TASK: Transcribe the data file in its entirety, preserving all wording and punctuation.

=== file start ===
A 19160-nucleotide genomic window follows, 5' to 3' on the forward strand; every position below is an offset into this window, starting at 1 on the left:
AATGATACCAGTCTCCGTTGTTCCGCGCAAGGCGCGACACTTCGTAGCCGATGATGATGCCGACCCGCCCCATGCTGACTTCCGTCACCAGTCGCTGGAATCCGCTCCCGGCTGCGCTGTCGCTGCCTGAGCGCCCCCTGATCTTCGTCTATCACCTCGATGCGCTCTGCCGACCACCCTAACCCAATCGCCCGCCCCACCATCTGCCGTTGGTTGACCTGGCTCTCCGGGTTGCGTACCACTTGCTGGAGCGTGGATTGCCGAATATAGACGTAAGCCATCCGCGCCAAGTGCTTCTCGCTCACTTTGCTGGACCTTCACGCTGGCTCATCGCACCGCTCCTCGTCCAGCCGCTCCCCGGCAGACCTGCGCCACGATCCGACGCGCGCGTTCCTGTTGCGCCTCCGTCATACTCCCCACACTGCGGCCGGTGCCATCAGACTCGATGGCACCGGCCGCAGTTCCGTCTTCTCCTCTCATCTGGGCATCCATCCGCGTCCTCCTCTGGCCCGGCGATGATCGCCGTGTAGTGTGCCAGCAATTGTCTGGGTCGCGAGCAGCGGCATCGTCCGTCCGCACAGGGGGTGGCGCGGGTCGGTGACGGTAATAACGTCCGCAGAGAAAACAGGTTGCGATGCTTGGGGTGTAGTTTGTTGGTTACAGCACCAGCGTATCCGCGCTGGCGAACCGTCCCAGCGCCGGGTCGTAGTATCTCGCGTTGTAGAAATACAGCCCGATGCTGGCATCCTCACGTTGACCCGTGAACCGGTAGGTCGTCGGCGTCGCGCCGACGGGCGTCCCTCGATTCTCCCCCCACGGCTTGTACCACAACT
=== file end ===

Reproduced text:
A 19160-nucleotide genomic window follows, 5' to 3' on the forward strand; every position below is an offset into this window, starting at 1 on the left:
AATGATACCAGTCTCCGTTGTTCCGCGCAAGGCGCGACACTTCGTAGCCGATGATGATGCCGACCCGCCCCATGCTGACTTCCGTCACCAGTCGCTGGAATCCGCTCCCGGCTGCGCTGTCGCTGCCTGAGCGCCCCCTGATCTTCGTCTATCACCTCGATGCGCTCTGCCGACCACCCTAACCCAATCGCCCGCCCCACCATCTGCCGTTGGTTGACCTGGCTCTCCGGGTTGCGTACCACTTGCTGGAGCGTGGATTGCCGAATATAGACGTAAGCCATCCGCGCCAAGTGCTTCTCGCTCACTTTGCTGGACCTTCACGCTGGCTCATCGCACCGCTCCTCGTCCAGCCGCTCCCCGGCAGACCTGCGCCACGATCCGACGCGCGCGTTCCTGTTGCGCCTCCGTCATACTCCCCACACTGCGGCCGGTGCCATCAGACTCGATGGCACCGGCCGCAGTTCCGTCTTCTCCTCTCATCTGGGCATCCATCCGCGTCCTCCTCTGGCCCGGCGATGATCGCCGTGTAGTGTGCCAGCAATTGTCTGGGTCGCGAGCAGCGGCATCGTCCGTCCGCACAGGGGGTGGCGCGGGTCGGTGACGGTAATAACGTCCGCAGAGAAAACAGGTTGCGATGCTTGGGGTGTAGTTTGTTGGTTACAGCACCAGCGTATCCGCGCTGGCGAACCGTCCCAGCGCCGGGTCGTAGTATCTCGCGTTGTAGAAATACAGCCCGATGCTGGCATCCTCACGTTGACCCGTGAACCGGTAGGTCGTCGGCGTCGCGCCGACGGGCGTCCCTCGATTCTCCCCCCACGGCTTGTACCACAACT